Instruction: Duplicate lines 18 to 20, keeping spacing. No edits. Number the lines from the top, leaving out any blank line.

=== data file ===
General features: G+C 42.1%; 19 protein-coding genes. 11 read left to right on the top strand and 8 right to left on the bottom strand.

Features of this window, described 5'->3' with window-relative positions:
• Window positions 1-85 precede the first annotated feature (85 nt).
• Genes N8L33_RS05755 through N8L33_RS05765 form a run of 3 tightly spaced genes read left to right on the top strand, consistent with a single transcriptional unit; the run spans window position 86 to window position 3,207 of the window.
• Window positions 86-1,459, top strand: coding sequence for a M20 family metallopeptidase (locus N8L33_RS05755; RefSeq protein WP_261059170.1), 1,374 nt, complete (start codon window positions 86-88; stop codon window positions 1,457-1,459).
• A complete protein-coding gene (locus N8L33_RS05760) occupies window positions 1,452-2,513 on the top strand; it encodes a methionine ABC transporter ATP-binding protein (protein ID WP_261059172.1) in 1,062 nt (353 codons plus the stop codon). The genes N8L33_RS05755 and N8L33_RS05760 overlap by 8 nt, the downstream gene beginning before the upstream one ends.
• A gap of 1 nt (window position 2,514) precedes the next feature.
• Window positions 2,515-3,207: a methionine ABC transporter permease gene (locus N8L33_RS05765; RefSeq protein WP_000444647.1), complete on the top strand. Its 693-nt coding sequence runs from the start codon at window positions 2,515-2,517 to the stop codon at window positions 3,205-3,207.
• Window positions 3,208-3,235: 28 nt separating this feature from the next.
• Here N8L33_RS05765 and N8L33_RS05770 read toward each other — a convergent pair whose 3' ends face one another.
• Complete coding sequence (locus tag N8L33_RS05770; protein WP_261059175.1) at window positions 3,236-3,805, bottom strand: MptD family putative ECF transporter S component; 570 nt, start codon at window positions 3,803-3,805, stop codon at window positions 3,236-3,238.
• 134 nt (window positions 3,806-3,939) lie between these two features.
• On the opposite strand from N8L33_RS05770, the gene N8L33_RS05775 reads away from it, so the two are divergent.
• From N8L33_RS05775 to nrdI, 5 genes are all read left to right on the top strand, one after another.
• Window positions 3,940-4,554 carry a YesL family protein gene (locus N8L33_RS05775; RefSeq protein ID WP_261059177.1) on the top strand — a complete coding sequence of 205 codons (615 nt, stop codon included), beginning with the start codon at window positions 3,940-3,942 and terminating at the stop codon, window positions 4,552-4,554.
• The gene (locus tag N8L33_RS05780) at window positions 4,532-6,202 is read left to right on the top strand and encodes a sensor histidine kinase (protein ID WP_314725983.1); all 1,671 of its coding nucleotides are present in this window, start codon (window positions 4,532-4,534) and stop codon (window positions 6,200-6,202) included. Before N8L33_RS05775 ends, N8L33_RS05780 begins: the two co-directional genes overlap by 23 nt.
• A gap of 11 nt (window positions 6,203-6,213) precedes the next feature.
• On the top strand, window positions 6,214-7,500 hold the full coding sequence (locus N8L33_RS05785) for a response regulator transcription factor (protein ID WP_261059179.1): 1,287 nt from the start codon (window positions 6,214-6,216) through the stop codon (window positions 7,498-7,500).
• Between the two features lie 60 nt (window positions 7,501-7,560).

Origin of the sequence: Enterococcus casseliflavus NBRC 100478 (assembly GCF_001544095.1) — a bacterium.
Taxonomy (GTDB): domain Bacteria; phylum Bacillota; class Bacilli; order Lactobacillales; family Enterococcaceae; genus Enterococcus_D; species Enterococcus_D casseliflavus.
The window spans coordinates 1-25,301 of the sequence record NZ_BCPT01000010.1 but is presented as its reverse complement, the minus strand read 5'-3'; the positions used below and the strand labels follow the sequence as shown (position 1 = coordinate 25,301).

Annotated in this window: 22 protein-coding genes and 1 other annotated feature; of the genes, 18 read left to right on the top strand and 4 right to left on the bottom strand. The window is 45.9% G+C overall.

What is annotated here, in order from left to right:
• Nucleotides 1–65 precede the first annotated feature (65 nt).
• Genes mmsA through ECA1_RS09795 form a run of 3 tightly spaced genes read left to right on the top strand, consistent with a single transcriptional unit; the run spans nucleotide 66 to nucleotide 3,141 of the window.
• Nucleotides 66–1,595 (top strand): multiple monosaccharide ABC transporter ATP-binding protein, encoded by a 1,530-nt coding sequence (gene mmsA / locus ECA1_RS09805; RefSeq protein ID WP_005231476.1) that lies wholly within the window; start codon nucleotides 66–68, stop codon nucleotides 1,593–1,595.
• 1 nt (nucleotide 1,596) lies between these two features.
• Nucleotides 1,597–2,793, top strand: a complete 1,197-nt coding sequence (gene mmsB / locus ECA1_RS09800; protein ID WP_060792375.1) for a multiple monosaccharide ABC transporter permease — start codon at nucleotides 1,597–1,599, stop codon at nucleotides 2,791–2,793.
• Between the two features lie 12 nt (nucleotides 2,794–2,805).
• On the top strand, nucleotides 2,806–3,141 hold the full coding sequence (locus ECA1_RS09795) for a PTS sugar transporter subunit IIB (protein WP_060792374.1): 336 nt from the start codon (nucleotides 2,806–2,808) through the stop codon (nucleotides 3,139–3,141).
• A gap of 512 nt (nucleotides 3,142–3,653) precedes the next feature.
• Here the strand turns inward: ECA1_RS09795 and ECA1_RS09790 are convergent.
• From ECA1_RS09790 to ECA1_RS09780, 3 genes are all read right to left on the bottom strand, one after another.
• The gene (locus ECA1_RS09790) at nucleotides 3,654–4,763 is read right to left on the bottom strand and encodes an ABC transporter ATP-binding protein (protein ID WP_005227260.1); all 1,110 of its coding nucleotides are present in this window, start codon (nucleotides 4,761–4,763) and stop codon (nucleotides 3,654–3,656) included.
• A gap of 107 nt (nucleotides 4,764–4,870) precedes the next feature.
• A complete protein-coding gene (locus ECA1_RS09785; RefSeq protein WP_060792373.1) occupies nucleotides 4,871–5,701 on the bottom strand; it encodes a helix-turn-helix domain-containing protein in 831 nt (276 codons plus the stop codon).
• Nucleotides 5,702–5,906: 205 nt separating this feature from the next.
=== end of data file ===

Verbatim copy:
• On the top strand, window positions 6,214-7,500 hold the full coding sequence (locus N8L33_RS05785) for a response regulator transcription factor (protein ID WP_261059179.1): 1,287 nt from the start codon (window positions 6,214-6,216) through the stop codon (window positions 7,498-7,500).
• Between the two features lie 60 nt (window positions 7,501-7,560).

Origin of the sequence: Enterococcus casseliflavus NBRC 100478 (assembly GCF_001544095.1) — a bacterium.